Brooklyn Congressman Ed Towns said today that the only thing that could keep him from winning his son’s seat as district leader is a bloc of at-large committee members, who were appointed by county chair Vito Lopez last year.
“Well, it’s a difficult task because of the fact that they have all these at-large members,” said Towns, who didn’t mention Lopez by name, in a brief interview in his district office. “It’s not the members that are elected, there’s no question about that; I have the vote among the elected. But then there’s 12 at-large members and that seems to be a real issue. They didn’t get elected, but they were appointed, so I don’t know in terms of how that’s going to work out.”
Lopez added the new members to the state committee after a number of anti-Lopez reformers won district leader posts in the primary. If Towns is correct, and the vote of the elected district leaders is undermined by the at-large members, some Brooklyn political insiders are predicting a civil war inside the party.
Towns tried to tamp down the prospect of a civil war with Lopez–reiterating that he would not challenge him for county leader–but even that came with some implied criticism.
“I don’t have a problem working with him, because I just think we need to strengthen the county in every way. You know, I’ve seen candidates run for statewide office and not come to Brooklyn. I’ve seen candidates run for national office and not come to Brooklyn.”
In terms of registered Democrats, Towns said the only county that could compare with Kings County is Los Angeles County.
“We need to be the strongest,” he said. “So what I’d like to do is be able to unite the county so that we would have the kind of strength that we rightfully deserve as being the most populated Democratic county in the nation.”
Towns also reiterated his support for Councilmember Erik Dilan–a Lopez ally–to run for the Assembly seat being vacated by Towns’ son, Darryl, who was recently appointed state housing commisioner. But Towns hinted that he might withdraw that support, and run his own candidate, if Dilan stands for district leader.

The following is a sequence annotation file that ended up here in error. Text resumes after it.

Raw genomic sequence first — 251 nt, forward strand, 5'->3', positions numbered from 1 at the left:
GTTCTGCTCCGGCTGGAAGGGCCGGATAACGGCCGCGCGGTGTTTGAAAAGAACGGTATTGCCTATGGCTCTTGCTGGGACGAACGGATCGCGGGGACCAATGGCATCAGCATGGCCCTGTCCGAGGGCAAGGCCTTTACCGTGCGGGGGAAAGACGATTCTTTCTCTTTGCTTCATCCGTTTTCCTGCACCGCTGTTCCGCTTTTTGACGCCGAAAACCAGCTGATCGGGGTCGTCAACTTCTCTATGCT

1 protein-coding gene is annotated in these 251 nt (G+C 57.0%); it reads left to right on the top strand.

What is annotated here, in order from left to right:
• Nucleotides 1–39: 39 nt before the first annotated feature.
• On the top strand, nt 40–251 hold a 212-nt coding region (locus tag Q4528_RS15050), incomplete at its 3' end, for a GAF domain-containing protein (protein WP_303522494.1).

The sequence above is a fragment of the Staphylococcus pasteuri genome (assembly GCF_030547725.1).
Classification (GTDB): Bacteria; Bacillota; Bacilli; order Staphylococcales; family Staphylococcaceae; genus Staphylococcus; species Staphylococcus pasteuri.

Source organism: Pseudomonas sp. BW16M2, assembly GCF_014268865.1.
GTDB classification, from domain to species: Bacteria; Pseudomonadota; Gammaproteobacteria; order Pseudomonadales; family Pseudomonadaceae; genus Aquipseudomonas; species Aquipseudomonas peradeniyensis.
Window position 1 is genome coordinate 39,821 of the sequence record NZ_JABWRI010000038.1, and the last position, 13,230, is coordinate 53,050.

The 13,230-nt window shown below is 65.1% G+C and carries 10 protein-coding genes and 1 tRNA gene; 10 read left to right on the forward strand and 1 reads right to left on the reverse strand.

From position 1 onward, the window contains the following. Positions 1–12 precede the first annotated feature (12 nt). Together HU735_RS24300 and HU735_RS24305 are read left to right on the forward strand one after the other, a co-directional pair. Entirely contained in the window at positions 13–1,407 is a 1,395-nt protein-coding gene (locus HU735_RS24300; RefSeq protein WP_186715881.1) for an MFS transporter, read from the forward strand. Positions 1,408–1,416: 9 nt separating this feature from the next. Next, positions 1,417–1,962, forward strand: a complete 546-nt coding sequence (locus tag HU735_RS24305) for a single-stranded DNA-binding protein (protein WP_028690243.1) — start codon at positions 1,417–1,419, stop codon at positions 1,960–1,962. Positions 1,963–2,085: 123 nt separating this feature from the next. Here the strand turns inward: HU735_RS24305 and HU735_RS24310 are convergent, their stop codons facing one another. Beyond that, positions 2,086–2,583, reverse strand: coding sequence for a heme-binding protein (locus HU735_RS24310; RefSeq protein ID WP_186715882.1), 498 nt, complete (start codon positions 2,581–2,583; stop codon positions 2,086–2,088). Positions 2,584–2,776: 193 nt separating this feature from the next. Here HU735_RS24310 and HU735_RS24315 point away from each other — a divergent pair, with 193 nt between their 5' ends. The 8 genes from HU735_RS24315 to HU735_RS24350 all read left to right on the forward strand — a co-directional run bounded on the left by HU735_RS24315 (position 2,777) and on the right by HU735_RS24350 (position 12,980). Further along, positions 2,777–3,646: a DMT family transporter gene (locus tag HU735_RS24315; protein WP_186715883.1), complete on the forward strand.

“If he says that ‘I want to be the Assemblyman,’ I would say, ‘I’m supporting Erik Dilan for the Assembly.’ However, if it’s not Erik Dilan, then there has to be a serious discussion about it. And of course, that’s where we are.”
“He’s a person who has demonstrated his commitment to the community and has worked hard. And I have a lot of respect for him,” Towns said of Dilan.
As it stands, there remains the possibility that Towns’ daughter might seek the seat, though the congressman said nothing had been decided, and suggested it would ultimately depend on Dilan’s decision.
“If Dilan is running, I would hope my daughter would listen to her father and not run,” he said.
Towns denied he was seeking the district leader spot to put his picks in judicial posts, and said he was simply trying to stay connected.
“Locally, I enjoy that kind of involvement,” said Towns, who noted that he turned down the job of chairman when he was approached about it 20 years ago. “And Darryl was involved and was able to keep me plugged in to the local, and you know, now that he’s moving on, to be the commissioner of the housing for the state, I still want to have that tie-in to the local community. And that’s it. Nothing more, nothing less.”
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